In addition to being a stakes winner of mark in each of her three campaigns, Shuvee has maneuvered unnoticed into position of posing a threat to Cicada as the world’s richest racemare of all time. Cicada amassed a grand ttoal of $783,674, while Shuvee has compiled earnings of $724,142, and is to continue active at five in 1971.
Ever a filly of amazon proportions, Shuvee emerged from Aiken winter quarters in the spring looking a hyperthyroid case. The dimensions of the average stall did not suit her, and she fit into her Aqueduct apartment like an elephant in a shoebox. She had grown into some 16.1 hands at the wither and was two horses wide.
The chestnut daughter of Nashua and Levee is what turfmen call “a cold weather horse.” She was so gross in the spring, she encountered four reversals before hitting her winning stride, turning the tables on the upstarting Singing Rain in the Top Flight on May 23.
But by then summer was upon her, and she ran distressingly bad races in the Vagrancy and Molly Pitcher. In the cool mountain air at Saratoga, she found her form once more and proceeeded to win a desperate race in deep mud for the Diana. She authenticated this showy performance in the Beldame, then went on to swerve into the fence when she appeared to have the Woodward won, and finally to account for the Cup.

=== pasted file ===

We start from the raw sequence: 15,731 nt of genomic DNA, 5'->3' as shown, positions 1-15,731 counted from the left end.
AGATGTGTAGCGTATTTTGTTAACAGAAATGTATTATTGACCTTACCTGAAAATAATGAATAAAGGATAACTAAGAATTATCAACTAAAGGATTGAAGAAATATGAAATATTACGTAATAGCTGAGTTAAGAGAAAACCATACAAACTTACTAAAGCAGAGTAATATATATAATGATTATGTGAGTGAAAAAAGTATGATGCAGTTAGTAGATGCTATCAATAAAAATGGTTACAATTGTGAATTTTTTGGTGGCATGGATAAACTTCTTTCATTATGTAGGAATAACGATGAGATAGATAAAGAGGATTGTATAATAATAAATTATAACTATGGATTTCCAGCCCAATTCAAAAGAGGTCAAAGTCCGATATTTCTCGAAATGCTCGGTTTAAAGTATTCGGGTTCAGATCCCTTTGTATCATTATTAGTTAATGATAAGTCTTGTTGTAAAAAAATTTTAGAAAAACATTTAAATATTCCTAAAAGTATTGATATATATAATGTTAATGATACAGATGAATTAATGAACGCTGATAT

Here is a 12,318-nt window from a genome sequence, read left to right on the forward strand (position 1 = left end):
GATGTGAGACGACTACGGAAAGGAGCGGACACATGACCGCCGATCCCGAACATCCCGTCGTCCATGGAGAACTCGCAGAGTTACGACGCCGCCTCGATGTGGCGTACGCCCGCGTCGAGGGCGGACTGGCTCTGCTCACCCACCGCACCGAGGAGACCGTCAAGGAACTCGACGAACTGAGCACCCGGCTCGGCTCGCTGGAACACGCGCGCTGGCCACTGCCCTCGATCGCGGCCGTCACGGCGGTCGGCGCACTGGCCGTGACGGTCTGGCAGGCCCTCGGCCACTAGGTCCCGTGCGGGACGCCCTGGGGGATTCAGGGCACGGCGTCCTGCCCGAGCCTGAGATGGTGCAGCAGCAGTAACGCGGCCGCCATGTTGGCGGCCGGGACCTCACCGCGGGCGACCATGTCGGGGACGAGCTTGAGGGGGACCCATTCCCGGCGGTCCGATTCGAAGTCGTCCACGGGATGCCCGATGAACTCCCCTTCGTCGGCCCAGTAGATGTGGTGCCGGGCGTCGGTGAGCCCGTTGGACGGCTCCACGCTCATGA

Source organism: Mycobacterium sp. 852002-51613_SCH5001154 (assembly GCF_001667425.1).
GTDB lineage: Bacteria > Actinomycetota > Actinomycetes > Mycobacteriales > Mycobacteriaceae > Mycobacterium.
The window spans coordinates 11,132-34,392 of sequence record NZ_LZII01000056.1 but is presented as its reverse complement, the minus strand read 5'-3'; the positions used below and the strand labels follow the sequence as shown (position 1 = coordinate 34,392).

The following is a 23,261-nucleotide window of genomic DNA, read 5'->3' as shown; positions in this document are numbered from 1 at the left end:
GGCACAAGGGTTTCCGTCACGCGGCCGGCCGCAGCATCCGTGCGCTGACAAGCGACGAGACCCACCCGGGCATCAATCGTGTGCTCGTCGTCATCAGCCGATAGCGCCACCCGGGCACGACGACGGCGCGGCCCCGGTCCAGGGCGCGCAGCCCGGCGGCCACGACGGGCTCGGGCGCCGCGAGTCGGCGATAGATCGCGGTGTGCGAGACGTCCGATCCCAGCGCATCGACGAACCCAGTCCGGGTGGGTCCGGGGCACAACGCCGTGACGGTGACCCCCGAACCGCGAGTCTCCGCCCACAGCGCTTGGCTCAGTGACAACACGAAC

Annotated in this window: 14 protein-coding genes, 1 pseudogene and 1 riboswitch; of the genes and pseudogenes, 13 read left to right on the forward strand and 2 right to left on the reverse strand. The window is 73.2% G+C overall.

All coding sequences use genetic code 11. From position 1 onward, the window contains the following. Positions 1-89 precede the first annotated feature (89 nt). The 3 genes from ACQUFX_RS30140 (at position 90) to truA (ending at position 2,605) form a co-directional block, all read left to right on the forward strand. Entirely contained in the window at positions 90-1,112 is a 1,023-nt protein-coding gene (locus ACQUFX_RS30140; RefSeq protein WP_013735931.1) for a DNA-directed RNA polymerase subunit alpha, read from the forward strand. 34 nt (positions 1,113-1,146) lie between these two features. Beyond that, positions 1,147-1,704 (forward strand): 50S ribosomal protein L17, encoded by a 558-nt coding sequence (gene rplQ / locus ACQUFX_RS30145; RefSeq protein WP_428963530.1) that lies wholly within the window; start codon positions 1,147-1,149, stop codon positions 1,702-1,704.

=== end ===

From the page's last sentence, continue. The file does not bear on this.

No Need for Blinkers
Personality won many votes along with the Woodward, but we venture to think what Shuvee would have done except for trouble she made for herself. She was probing through inside “where angels fear to tread,” when it seemed suddenly to occur to her she might run up on the winner’s heels and ducked erratically, breaking her stride and interrupting her run. She neither wears nor needs blinkers, if that is what you are wondering.
Usually, Shuvee runs with audacity from any position, but her sire used to resent running behind horses, fielding the clods, and would flinch and sulk.